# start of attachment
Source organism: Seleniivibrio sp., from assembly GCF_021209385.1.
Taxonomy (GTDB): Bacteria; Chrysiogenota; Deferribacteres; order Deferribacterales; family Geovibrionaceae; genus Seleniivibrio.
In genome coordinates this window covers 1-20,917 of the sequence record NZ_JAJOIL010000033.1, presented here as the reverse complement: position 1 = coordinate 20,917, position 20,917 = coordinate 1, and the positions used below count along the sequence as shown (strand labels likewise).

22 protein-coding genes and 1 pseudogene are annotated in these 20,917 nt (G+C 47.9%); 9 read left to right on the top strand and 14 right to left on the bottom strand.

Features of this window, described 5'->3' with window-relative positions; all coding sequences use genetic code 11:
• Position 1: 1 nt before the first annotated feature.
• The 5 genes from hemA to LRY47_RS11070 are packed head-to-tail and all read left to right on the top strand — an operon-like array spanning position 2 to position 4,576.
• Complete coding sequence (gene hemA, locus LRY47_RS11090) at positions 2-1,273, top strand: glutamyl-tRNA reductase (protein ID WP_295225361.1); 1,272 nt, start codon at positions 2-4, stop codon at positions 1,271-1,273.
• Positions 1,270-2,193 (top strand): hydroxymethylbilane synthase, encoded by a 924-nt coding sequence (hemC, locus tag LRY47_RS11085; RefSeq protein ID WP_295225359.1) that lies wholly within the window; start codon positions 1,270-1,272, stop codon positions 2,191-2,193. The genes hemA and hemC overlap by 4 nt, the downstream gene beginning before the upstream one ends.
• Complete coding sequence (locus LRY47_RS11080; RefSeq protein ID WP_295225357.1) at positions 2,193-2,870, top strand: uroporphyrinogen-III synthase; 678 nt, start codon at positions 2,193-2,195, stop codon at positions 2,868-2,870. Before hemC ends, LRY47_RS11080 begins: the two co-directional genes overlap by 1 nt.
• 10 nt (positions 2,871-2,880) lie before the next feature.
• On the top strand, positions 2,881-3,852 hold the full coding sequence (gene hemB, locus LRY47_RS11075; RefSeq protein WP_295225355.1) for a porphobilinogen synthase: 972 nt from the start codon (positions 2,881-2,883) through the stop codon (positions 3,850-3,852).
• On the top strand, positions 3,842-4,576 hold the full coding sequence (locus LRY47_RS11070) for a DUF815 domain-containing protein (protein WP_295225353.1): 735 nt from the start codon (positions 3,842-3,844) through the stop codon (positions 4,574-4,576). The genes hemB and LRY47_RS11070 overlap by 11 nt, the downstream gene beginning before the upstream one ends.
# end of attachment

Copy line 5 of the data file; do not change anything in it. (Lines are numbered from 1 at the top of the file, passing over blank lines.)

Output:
Features of this window, described 5'->3' with window-relative positions; all coding sequences use genetic code 11: